The change in the job market has been a factor often pointed to as a cause of “hikikomori.” Before 1990, it was generally understood that a person in Japan would complete school, interview once with one company, then stay with that same company until retirement. After the stock market crash in 1990, this situation changed dramatically.

Lifetime employment at one company is no longer guaranteed, young people interview at several organizations and do not secure employment immediately after graduation. The issue that occurs is that many young people are reacting as if this is cause for shame and guilt and if the family has the means, these feelings can lead to people becoming “hikikomori” or exacerbate more mild forms of social isolation.

New psychiatric disorders are not quickly acknowledged by the psychiatric community. Often there is a great deal of skepticism, especially if there is a lack of a robust body of clinical research as is the case with “hikikomori.” However, people suffered for generations before disorders like post-partum depression and seasonal affective disorder were formally recognized by psychiatric organizations.

Whether it is called extreme social isolation or “hikikomori,” this phenomenon, in my opinion, will be a very relevant variable in any sustained outreach or relief effort for the Japanese people in the coming months and years. It is likely that there will be an incredibly high need for psychiatric services in the aftermath of the earthquakes, tsunami, and radiation leak due to “hikikomori.”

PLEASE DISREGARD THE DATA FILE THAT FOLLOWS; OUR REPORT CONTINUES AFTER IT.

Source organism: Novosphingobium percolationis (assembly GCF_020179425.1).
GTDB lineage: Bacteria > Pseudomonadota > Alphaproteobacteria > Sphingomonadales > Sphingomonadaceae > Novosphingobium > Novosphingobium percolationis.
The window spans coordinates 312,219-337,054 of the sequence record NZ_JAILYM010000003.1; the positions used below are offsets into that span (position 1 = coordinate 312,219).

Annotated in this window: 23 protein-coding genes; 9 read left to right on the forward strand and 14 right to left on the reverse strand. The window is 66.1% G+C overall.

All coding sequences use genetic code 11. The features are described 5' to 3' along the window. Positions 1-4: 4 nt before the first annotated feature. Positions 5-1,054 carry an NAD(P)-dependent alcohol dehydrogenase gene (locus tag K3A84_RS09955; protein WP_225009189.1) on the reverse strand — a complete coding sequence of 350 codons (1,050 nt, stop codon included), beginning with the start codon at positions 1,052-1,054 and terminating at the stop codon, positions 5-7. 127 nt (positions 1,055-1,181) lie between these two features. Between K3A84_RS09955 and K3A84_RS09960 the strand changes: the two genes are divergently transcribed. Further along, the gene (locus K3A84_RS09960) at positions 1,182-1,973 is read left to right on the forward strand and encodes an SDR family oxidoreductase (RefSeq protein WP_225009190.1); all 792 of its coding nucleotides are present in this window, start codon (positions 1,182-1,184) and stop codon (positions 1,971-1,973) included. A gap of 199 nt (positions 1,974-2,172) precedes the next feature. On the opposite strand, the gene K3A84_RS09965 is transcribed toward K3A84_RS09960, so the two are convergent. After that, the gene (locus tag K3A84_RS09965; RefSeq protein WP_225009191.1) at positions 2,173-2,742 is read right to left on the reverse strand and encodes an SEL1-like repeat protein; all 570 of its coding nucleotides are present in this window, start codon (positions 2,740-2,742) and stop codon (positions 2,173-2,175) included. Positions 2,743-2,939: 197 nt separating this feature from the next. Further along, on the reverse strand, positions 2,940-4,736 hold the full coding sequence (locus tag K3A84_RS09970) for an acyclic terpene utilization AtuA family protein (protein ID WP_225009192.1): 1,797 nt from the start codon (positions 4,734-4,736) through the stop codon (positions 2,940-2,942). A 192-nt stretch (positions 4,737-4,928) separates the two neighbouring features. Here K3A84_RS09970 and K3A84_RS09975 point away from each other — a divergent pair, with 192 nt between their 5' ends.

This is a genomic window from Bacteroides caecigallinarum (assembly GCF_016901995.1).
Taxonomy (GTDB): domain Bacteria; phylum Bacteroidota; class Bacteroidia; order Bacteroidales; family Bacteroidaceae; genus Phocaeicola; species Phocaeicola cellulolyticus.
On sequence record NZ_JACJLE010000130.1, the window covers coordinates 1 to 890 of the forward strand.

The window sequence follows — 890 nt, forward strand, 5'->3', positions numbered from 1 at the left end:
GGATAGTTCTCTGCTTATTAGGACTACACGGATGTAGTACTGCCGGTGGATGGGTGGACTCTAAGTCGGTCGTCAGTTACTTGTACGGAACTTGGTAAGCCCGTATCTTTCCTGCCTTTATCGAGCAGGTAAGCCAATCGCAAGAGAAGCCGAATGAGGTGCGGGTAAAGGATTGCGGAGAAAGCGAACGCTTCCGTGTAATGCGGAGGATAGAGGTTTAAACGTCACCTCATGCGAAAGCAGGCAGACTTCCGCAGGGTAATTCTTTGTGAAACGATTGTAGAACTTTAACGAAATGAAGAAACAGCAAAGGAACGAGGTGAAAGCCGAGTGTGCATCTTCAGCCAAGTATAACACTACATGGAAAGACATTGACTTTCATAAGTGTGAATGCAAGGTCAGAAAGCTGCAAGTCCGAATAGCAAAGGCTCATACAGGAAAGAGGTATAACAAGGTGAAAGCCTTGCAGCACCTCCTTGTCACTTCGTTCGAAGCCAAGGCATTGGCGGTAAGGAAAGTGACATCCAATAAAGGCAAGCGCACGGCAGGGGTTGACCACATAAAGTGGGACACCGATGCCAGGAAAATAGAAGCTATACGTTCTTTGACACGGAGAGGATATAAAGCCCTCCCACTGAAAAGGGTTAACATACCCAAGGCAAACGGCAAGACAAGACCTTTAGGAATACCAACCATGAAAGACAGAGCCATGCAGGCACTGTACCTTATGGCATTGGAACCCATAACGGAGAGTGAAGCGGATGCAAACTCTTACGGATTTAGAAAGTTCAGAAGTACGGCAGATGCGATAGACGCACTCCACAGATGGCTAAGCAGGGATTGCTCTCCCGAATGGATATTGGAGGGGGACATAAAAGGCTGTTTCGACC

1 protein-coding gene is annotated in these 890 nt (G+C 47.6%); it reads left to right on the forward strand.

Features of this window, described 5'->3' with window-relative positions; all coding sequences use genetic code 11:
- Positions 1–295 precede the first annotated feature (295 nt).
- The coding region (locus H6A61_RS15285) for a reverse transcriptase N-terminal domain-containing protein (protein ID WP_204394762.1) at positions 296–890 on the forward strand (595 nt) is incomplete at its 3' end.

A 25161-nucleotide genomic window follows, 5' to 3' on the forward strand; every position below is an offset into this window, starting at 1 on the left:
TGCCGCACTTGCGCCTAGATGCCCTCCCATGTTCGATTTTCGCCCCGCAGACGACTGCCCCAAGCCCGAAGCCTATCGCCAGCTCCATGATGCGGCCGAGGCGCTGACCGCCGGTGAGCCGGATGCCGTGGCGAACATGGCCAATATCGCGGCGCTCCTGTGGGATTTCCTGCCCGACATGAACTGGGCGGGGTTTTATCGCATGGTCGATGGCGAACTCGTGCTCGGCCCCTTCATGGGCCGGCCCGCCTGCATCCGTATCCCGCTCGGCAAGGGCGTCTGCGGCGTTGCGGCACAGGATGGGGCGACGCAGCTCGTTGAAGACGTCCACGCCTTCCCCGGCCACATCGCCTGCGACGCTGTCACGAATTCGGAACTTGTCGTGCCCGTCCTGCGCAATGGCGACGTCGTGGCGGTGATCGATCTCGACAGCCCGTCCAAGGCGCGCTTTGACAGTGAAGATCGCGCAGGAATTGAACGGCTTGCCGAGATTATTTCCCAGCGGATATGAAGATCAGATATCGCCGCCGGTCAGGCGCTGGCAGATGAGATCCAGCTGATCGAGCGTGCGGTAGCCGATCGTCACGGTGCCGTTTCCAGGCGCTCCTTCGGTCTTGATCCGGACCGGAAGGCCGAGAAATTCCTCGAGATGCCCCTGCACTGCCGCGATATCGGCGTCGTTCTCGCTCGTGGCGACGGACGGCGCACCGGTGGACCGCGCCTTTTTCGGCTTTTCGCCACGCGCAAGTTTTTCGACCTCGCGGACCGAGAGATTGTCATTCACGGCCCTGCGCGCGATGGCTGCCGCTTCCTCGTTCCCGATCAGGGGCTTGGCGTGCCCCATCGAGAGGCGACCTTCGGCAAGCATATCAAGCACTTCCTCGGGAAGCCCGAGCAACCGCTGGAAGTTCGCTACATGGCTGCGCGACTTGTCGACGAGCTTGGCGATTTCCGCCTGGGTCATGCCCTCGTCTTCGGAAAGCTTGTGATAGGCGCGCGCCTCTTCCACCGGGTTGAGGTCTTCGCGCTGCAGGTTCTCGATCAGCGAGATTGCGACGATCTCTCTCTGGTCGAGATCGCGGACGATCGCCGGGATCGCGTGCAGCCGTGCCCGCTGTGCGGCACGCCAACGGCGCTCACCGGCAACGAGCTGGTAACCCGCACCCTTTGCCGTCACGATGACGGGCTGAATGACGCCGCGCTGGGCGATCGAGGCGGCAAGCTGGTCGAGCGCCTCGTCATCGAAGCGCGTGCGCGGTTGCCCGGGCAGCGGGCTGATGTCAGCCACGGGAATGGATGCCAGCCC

Paul Ballas is a practicing child psychiatrist in the Philadelphia area and serves as a medical adviser and writer of pro-social, pro-health and educational video games for children and adults. He won a travel fellowship to Japan through the Noguchi Medical Research Institute and Thomas Jefferson University Hospital, during which he saw patients in the Osaka City Hospital system.

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  • 0

    thepro

    I don't see a connection

  • 0

    yasukuni

    Yes, probably some of them will seek help. Many of them never had to work because Daddy paid the mortgage, and there was always Mom to bring them their food to their rooms.

    It's great to be able to afford the luxury of doing absolutely nothing. TV, internet, free food and laundry service, but if you like you can go down the road to the combini for smokes and beer.